The Millstone is located in Limestone, Tennessee at historic Brabson MIll built in 1811 by Thomas Brabson. The mill was powered by a 15-foot high, wooden, overshot, water wheel. The race that supplied water to the wheel was hand dug for one-quarter mile upstream from a dam on Carson Creek. The wheel powered 2 sets of stone. Grist mills played a major role in the lives of the mostly agrarian European settlers of this area in the early 1800’s, as farmers needed a place to have their grain ground into flour. In the Bowmantown and Carson Creek community of Washington Co., Brabson Mill served that very purpose until its closing in 1994.
The mill served the neighboring community in various ways during its operations and had several different owners. During the Civil War, it was occupied by a Michigan Union regiment. In the early 1900’s the mill was sold to the Gray family. In 1910 it was also used as a post office. The original teller counter can still be seen today in the mill and has been reused as a vanity in the bathroom. The Gray’s continued to operate the mill for most of the 1900s under the name Gray and Son Milling Co. In the 1940s’ the mill was used to create electricity for itself and neighboring houses. The Mill closed in 1994.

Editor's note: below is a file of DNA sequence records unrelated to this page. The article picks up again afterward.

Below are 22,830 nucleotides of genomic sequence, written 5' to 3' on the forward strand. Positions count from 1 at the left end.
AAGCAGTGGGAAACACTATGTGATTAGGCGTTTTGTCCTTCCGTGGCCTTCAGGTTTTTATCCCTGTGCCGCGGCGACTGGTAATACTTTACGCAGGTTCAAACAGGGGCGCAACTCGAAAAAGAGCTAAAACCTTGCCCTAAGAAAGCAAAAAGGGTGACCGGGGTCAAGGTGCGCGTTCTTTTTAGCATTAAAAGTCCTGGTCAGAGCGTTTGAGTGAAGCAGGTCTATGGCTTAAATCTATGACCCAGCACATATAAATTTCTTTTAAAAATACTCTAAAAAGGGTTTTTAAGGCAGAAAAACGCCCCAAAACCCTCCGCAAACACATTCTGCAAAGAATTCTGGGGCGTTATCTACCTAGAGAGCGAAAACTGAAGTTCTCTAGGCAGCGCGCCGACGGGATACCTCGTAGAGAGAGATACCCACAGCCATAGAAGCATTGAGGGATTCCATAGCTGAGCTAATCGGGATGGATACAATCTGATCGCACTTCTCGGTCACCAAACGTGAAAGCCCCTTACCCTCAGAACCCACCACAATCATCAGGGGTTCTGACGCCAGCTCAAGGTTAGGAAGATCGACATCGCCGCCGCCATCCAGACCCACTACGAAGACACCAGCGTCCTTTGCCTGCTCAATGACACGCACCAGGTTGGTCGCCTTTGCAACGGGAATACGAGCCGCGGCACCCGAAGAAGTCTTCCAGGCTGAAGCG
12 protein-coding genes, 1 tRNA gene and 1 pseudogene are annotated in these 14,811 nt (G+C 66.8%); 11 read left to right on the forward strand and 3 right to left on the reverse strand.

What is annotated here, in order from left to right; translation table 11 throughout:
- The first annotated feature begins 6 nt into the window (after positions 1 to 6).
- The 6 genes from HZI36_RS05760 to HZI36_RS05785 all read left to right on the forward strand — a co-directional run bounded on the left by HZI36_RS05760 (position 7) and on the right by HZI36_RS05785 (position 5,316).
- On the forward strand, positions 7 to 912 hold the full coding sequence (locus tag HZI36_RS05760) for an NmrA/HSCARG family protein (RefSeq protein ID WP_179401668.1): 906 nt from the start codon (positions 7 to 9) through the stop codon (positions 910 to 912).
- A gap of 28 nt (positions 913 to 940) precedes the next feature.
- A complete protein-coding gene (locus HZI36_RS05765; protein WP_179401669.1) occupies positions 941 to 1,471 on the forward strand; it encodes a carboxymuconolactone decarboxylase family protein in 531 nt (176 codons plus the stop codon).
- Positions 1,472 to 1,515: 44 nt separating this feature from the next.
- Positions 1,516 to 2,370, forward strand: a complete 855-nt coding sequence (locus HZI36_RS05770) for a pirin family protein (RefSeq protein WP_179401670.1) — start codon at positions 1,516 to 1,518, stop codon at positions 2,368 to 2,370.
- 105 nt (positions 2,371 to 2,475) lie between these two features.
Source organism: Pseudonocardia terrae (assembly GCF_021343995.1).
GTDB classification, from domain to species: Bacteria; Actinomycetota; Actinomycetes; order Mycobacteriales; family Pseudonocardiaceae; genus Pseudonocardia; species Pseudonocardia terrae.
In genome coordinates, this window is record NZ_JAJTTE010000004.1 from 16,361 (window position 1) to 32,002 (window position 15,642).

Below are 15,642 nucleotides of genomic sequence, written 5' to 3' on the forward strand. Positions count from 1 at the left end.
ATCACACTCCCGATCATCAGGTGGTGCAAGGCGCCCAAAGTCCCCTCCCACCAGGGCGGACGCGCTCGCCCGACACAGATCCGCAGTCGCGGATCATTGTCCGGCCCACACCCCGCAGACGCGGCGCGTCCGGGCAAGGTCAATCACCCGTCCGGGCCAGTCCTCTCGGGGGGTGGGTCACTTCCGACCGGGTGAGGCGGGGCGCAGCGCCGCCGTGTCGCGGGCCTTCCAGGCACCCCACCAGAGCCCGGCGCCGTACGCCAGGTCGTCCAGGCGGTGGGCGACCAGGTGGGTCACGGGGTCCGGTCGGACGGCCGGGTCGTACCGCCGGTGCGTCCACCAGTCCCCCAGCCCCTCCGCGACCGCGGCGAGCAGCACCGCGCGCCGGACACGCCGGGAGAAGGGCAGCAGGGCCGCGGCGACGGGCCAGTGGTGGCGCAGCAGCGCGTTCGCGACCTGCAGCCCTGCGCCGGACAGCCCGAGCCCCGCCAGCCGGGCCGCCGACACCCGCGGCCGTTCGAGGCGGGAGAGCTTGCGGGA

In 2010, Brabson Mill was purchased by William and Danielle Barrett. At the time of the Barrett’s purchase, the mill condition had deteriorated significantly. Structurally, many of the beams had sagged, and due to roof leaks, much of the structure had rotted. William embarked the arduous task of restoring the old mill into the historical beauty it once was. William wanted to primarily concentrate his efforts on the original structure, and thus a 1910 addition and a 1945 addition were dismantled. Damaged beams of the original structure were replaced with other historic material of the same time period. Much time was spent lifting and further supporting the structure to ensure its longevity. Along with new exterior siding, the new, structurally sound roof was installed. All electrical wiring and plumbing were also replaced and updated. It was very critical throughout the renovation process to keep the historical character of the mill intact, so much of the original flooring, millwork, and siding were reused once again in the mill. The original milling equipment was also incorporated into the decor, and it keeps the character of the mill alive, as it will for future generations.